• SunEdison shares tumble 55%
Shares of renewable power firm SunEdison plummeted Tuesday as it teetered on the edge of bankruptcy amid slumping energy prices and swirling questions over the company’s accounting practices. SunEdison faces a “substantial risk” of bankruptcy, according to the U.S. Securities and Exchange Commission filing by a subsidiary, TerraForm Global. SunEdison develops, installs and operates alternative energy projects. The warning comes about two weeks after SunEdison delayed its annual report following concerns that the company had misreported certain aspects of its financial performance. Analysts say the company’s biggest issue is having enough cash.
Around the Water Cooler
• GOP candidates rip up loyalty pledge
All three Republican presidential candidates on Tuesday walked away from their pledge to support the winner of the nomination in the general election. Donald Trump and John Kasich said they would no longer abide by that loyalty pledge without knowing who the nominee is, while Ted Cruz made a personal and substantive case against supporting Trump. “No, I don’t anymore,” Trump said during Tuesday night’s CNN town hall, when asked if he still pledged to support the eventual party nominee if he was not deemed the winner. “I have been treated very unfairly” by the RNC, the Republican Party and “the establishment,” he said.
• eBay buys startup to boost autos business
eBay is acquiring a new advertising startup as it looks to ramp up growth for its web-based used and new car emporium, eBay Motors. The marketplace giant said Tuesday it is buying Cargigi, a startup that provided online advertising services for car dealerships. Cargigi helped dealers post car sales listings on online classified sites such as Craigslist. The startup’s technology would be used to help add auto dealers’ inventory onto eBay Motors and will replace eBay’s Dealer Center. eBay Motors has been struggling against competition from Craigslist and a number of upstarts in the used car business including Beepi, Shift, and Vroom.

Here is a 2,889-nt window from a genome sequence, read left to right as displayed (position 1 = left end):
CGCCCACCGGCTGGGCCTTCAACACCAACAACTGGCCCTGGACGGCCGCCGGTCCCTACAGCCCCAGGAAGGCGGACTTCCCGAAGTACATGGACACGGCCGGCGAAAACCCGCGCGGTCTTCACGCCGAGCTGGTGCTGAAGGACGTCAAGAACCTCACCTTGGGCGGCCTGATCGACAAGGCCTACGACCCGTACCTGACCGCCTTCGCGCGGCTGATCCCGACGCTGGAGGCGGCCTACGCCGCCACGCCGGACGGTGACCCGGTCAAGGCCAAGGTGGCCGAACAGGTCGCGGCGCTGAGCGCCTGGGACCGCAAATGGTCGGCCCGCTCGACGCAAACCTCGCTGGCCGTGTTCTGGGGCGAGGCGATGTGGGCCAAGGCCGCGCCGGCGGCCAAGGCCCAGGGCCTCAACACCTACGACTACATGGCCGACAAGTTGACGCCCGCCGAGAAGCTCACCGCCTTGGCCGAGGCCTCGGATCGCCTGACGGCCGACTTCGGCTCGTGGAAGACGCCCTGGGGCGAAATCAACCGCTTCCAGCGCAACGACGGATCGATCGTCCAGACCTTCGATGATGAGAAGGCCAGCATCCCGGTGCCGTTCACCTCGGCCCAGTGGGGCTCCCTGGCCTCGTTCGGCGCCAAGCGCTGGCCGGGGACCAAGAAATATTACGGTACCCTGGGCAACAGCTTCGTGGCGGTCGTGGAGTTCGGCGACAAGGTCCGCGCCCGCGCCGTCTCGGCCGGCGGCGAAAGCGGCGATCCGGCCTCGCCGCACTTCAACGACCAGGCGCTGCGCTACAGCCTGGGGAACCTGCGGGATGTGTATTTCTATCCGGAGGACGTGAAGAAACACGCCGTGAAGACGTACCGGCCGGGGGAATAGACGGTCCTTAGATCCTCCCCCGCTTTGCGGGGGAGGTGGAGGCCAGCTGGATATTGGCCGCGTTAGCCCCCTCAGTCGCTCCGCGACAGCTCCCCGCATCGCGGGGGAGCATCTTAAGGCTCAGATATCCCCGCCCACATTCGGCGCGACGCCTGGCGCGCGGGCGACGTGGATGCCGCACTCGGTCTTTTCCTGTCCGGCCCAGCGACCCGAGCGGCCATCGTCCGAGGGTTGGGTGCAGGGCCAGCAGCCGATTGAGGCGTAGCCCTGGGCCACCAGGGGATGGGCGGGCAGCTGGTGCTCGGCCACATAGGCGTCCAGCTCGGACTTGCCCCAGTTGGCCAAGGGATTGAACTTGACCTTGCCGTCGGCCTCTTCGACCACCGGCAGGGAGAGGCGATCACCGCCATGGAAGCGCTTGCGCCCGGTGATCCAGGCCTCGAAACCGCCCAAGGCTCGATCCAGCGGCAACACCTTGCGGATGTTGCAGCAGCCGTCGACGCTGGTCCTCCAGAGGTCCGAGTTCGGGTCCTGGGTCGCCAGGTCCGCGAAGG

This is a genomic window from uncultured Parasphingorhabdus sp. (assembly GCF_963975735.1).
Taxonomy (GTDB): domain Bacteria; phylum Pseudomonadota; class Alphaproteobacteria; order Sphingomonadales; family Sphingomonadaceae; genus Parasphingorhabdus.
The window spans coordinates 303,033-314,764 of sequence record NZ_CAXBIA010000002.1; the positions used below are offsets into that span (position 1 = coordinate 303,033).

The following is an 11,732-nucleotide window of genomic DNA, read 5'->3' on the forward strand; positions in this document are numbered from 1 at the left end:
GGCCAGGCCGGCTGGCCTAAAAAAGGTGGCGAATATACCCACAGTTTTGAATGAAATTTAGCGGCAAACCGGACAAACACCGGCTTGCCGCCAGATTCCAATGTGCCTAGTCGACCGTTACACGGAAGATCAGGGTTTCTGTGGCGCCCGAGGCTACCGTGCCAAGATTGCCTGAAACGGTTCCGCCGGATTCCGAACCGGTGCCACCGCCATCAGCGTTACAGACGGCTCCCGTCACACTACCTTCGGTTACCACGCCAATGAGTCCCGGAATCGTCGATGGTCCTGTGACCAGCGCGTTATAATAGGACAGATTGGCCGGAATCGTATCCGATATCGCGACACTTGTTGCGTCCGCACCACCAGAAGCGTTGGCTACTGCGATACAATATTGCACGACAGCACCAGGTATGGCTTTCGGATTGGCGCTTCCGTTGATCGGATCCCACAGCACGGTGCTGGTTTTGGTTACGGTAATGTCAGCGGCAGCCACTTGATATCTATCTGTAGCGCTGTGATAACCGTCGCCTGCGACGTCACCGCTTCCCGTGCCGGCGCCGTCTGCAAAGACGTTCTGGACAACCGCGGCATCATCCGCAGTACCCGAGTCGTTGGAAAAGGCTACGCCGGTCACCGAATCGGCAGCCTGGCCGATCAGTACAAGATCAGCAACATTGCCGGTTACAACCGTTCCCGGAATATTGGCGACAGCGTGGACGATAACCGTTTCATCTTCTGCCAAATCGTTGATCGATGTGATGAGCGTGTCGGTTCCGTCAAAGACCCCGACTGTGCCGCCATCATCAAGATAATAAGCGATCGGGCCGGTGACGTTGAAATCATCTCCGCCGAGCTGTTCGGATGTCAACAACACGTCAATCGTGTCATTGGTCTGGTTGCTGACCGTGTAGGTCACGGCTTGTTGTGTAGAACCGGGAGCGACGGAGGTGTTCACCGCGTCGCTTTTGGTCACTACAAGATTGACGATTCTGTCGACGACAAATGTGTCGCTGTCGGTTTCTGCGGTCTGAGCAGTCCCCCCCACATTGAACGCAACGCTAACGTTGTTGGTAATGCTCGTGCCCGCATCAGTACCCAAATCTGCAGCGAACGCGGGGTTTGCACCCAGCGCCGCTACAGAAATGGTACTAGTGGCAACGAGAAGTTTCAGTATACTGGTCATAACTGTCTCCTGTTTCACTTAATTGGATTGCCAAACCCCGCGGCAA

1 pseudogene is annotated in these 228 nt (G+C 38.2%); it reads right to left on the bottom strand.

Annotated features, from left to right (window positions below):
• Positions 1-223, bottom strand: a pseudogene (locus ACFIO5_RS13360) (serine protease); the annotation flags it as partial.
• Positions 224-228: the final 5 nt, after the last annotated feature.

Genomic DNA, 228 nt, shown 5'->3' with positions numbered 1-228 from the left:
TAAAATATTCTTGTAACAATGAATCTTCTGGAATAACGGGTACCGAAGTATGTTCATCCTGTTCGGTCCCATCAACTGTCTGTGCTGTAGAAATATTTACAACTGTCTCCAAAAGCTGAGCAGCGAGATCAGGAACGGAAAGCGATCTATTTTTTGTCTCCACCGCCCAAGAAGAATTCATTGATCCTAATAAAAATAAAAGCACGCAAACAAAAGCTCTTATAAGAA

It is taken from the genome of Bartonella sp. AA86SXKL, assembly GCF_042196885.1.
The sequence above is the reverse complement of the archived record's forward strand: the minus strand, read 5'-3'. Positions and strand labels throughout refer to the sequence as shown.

• Soda consumption falls to 30-year low
Slumping demand for diet sodas sold by PepsiCo and Coca Cola propelled a decline for the broader industry, as overall sales of carbonated soft drinks dropped for the 11th consecutive year in the U.S. Total volume declined 1.2% in 2015, an acceleration from 2014’s 0.9% drop, as the biggest three players in the category all reported falling demand, according to a new report from industry tracker Beverage Digest. The group also reported that annual per capita consumption of carbonated soft drinks dropped to about 650 eight-ounce servings in 2015 – the lowest since 1985.
• ‘Natural’ product claims can be murky
There are no regulatory guidelines for what makes a household product “natural.” Makers of detergents and other household cleaners aren’t required by law to disclose their ingredients to consumers. And that has spawned an industry filled with labels that claim cleaners are eco-friendly, nontoxic, hypoallergenic or even vegetable-based. An example cited by The Wall Street Journal is Whole Foods Market’s laundry detergent Nature’s Power, which is made with “plant-derived soaps” but has the same top active ingredient found in mainstream peers. Regardless of the murky messaging, going green is working. U.S. sales of beauty, household and personal care products that make natural claims have grown 35% since 2012, versus 4% growth for the broader industry.